Want a Great Pokemon-like Game? Skip Palworld, and Check Out Cassette Beasts

There’s no doubt that by now you’ve heard of Palworld, the open world survival-crafting game that has hit PC, Xbox, and Game Pass like a tidal wave. This indie game from Pocket Pair Inc. has broken numerous records, with 5 million sales in its first week as well as holding the top spot on Steam for most concurrent players on a paid game ever. As a lifelong Pokemon fan, I too have been consistently disappointed by Game Freak’s output over the last 10 years with the sole exception of Pokemon Legends Arceus. I get it. Disgruntled fans want Pokemon, but good instead. Palworld is not it.

Palworld Mining Paldium Fragment
If you’re not looking for a game with mining, crafting, survival mechanics, building, and endless grind, Palworld is not for you.

Despite the premise basically being “Pokemon with guns,” Palworld does not deliver a single similarity to Pokemon outside of the monster designs looking like straight rip-offs. To me, this game is a flash in the pan that will get boring for most as soon as the novelty of “what if I had a shotgun and could shoot Pikachu in the head” wears off. More importantly, though, Palworld is not an RPG. It doesn’t feature turn-based combat, leveling up, stat builds, and instead is very similar to games like Ark Survival Evolved or Rust. However, a little known indie game from 2023, Cassette Beasts has all that and more. As a diehard Pokemon fan, Cassette Beasts managed to deliver a meaningful iteration on the open world RPG formula while still being its own thing and not straight up lifting designs from its inspiration.

Cassette Beasts manages to make totally new monsters that are just as endearing as Pokemon but have their own style.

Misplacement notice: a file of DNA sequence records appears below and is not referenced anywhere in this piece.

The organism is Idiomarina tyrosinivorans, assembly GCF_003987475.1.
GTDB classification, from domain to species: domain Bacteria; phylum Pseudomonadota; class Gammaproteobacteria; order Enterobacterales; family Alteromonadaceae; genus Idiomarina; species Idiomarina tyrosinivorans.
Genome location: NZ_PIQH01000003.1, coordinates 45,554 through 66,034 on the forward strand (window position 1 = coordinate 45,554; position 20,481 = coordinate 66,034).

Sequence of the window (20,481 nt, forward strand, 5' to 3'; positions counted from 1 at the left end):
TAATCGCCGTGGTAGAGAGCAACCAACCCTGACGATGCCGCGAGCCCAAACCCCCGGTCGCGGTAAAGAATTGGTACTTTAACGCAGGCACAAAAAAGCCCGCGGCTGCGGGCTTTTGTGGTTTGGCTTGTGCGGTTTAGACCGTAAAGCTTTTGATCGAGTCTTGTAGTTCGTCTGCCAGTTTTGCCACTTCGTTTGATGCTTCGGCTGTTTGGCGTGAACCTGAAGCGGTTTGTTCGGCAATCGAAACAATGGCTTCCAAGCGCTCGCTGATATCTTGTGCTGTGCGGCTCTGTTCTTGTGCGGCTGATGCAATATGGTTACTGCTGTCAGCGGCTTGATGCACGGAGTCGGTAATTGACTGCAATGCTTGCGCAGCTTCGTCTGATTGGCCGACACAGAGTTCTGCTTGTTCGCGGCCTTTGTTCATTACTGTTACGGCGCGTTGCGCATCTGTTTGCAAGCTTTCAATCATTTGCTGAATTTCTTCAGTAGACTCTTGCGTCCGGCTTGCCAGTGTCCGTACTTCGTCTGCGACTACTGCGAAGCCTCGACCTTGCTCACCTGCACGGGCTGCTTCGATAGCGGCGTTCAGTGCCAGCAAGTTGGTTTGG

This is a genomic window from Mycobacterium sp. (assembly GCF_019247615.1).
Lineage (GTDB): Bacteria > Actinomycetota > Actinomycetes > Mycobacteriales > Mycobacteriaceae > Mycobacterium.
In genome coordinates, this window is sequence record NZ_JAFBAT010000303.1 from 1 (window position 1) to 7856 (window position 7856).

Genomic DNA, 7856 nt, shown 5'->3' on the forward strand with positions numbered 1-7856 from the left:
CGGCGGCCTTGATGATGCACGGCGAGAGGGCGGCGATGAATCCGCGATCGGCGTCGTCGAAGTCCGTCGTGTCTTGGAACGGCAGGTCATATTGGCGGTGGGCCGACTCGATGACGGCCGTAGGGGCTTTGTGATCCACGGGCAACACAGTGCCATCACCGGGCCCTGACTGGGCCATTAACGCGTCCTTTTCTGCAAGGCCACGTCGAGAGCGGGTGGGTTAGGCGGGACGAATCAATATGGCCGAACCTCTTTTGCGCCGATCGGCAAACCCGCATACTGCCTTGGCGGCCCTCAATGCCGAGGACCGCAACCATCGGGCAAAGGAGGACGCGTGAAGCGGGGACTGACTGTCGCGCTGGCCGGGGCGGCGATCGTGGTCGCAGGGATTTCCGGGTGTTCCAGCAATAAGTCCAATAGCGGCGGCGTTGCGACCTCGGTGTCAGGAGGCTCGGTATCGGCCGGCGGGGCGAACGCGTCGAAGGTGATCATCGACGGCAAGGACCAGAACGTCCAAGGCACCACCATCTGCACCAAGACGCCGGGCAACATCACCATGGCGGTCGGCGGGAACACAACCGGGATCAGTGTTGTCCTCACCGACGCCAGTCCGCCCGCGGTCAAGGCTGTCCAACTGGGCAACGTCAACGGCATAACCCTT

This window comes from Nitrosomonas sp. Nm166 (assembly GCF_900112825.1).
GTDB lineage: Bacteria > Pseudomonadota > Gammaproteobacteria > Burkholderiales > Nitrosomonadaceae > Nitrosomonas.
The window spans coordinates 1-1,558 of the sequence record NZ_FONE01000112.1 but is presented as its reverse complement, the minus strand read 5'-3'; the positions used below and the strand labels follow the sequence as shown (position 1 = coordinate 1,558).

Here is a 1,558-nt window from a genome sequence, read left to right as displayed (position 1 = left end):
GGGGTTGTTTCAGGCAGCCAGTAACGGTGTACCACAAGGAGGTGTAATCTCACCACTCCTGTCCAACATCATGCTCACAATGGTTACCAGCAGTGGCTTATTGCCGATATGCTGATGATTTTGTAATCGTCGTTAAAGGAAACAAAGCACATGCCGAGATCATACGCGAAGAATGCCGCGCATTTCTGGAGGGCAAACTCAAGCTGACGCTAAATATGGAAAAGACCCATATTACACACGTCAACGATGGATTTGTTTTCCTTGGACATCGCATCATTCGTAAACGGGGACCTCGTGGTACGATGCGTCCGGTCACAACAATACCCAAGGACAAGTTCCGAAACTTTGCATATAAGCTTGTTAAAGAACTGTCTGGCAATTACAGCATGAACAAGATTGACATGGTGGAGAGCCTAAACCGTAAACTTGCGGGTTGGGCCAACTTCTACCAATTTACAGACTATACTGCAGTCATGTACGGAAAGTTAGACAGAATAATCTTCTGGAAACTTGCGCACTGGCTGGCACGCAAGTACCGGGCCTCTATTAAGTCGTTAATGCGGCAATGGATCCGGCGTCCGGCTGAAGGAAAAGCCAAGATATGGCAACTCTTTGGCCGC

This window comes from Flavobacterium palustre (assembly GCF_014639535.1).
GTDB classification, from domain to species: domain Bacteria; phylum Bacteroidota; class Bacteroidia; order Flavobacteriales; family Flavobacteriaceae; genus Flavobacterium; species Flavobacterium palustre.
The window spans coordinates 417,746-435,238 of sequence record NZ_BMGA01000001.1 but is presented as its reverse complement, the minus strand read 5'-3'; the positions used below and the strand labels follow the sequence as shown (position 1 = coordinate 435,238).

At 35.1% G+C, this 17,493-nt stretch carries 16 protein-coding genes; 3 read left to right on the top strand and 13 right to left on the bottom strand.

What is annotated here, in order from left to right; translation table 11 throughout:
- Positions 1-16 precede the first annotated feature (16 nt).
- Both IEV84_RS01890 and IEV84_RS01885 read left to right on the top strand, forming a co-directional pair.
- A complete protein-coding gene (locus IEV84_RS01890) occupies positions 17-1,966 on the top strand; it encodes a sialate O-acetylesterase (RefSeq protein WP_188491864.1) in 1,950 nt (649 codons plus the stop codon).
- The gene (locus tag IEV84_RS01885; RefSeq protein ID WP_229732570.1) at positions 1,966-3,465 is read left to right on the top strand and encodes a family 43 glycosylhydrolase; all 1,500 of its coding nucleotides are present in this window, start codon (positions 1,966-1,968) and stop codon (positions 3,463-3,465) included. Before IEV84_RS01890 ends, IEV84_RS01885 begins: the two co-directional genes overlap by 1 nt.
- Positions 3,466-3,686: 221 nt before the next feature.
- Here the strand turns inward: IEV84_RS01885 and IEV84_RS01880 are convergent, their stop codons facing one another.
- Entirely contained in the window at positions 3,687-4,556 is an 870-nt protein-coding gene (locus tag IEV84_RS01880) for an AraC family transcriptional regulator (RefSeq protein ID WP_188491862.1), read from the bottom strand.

Cassette Beasts begins with your self-created character waking up on a beach and discovering you are trapped in the strange world of New Wirral with no way out. A young woman named Kayleigh appears to guide you through your new world, and you fall deeply in love with her. Actually, that might have just been me. But you can romance her! In this strange world, people suddenly appear, and they can never leave, and no one has any concept of time – you’ll spend the rest of your days here. Might as well spend them interacting with the island’s wild inhabitants, the titular cassette beasts! And wait… these monster designs are… good? And original? Not only are they pleasing to look at, evocative of super-powered pets, and bestowed with catchy pun names that rival Pokémon – it is a miracle that even with over 1,000 existing Pokémon, none of the Cassette Beasts I’ve seen seem to be a rip of an existing Nintendo monster.

Cassette beasts will interact with each other in strange ways out in the wild sometimes.

While keeping the beloved 2D top down aesthetic of Pokemon FireRed and LeafGreen, Cassette Beasts finds its own identity in vibes, atmosphere, and tone. Immediately, the world is much more threatening than in Pokemon: battles with both trainers and wild mons are much more brutal, and there’s no free healing stops out there in the wild. Another kicker – status conditions and debuffs stick to you when you switch monsters, so no switching during a big battle to avoid the poisoned condition you just got. And yes, all monsters are present in the overworld – no random encounters here. Once you leave town, you’re surviving until you can’t survive anymore, engaging in difficult turn-based battles with monsters that will chase you across the map at first sight. The elemental chart is complicated, but you don’t need to memorize it – rather than doing double or half damage, elemental advantages bestow buffs or nerfs on enemies like lowering their attack power or evasion, or stopping them from using specific kinds of attacks for a few turns. And it’s all laid out plainly in the UI so you know exactly what each move will do.